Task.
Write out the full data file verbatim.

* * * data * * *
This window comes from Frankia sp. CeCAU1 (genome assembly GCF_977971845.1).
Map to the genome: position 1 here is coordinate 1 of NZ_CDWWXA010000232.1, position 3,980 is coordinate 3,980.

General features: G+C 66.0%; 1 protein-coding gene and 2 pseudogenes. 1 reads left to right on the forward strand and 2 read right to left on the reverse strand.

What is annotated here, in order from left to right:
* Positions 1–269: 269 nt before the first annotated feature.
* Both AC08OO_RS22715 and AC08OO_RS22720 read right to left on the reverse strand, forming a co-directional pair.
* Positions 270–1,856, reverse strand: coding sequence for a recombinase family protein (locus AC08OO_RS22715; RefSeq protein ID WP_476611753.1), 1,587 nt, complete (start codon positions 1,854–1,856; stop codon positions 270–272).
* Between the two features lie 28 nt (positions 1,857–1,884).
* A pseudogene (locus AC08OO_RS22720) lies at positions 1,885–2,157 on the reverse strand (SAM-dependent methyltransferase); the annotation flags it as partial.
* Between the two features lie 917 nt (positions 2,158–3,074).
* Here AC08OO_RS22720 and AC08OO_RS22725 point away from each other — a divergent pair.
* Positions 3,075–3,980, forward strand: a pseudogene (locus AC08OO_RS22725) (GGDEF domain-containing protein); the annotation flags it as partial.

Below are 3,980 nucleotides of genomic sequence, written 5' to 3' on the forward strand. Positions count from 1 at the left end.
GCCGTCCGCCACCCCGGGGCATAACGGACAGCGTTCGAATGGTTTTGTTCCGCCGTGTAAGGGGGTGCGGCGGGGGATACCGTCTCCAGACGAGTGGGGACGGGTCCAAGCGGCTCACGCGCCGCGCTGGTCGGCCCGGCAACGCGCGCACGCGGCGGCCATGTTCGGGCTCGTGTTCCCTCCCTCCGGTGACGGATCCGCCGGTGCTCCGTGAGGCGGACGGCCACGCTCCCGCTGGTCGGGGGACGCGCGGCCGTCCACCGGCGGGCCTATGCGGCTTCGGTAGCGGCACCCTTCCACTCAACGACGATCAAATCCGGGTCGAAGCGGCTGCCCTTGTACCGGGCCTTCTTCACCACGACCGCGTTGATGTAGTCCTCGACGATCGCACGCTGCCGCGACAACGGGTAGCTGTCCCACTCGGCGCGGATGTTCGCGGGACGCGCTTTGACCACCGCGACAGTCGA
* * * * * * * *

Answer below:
This window comes from Frankia sp. CeCAU1 (genome assembly GCF_977971845.1).
Map to the genome: position 1 here is coordinate 1 of NZ_CDWWXA010000232.1, position 3,980 is coordinate 3,980.

General features: G+C 66.0%; 1 protein-coding gene and 2 pseudogenes. 1 reads left to right on the forward strand and 2 read right to left on the reverse strand.

What is annotated here, in order from left to right:
* Positions 1–269: 269 nt before the first annotated feature.
* Both AC08OO_RS22715 and AC08OO_RS22720 read right to left on the reverse strand, forming a co-directional pair.
* Positions 270–1,856, reverse strand: coding sequence for a recombinase family protein (locus AC08OO_RS22715; RefSeq protein ID WP_476611753.1), 1,587 nt, complete (start codon positions 1,854–1,856; stop codon positions 270–272).
* Between the two features lie 28 nt (positions 1,857–1,884).
* A pseudogene (locus AC08OO_RS22720) lies at positions 1,885–2,157 on the reverse strand (SAM-dependent methyltransferase); the annotation flags it as partial.
* Between the two features lie 917 nt (positions 2,158–3,074).
* Here AC08OO_RS22720 and AC08OO_RS22725 point away from each other — a divergent pair.
* Positions 3,075–3,980, forward strand: a pseudogene (locus AC08OO_RS22725) (GGDEF domain-containing protein); the annotation flags it as partial.

Below are 3,980 nucleotides of genomic sequence, written 5' to 3' on the forward strand. Positions count from 1 at the left end.
GCCGTCCGCCACCCCGGGGCATAACGGACAGCGTTCGAATGGTTTTGTTCCGCCGTGTAAGGGGGTGCGGCGGGGGATACCGTCTCCAGACGAGTGGGGACGGGTCCAAGCGGCTCACGCGCCGCGCTGGTCGGCCCGGCAACGCGCGCACGCGGCGGCCATGTTCGGGCTCGTGTTCCCTCCCTCCGGTGACGGATCCGCCGGTGCTCCGTGAGGCGGACGGCCACGCTCCCGCTGGTCGGGGGACGCGCGGCCGTCCACCGGCGGGCCTATGCGGCTTCGGTAGCGGCACCCTTCCACTCAACGACGATCAAATCCGGGTCGAAGCGGCTGCCCTTGTACCGGGCCTTCTTCACCACGACCGCGTTGATGTAGTCCTCGACGATCGCACGCTGCCGCGACAACGGGTAGCTGTCCCACTCGGCGCGGATGTTCGCGGGACGCGCTTTGACCACCGCGACAGTCGA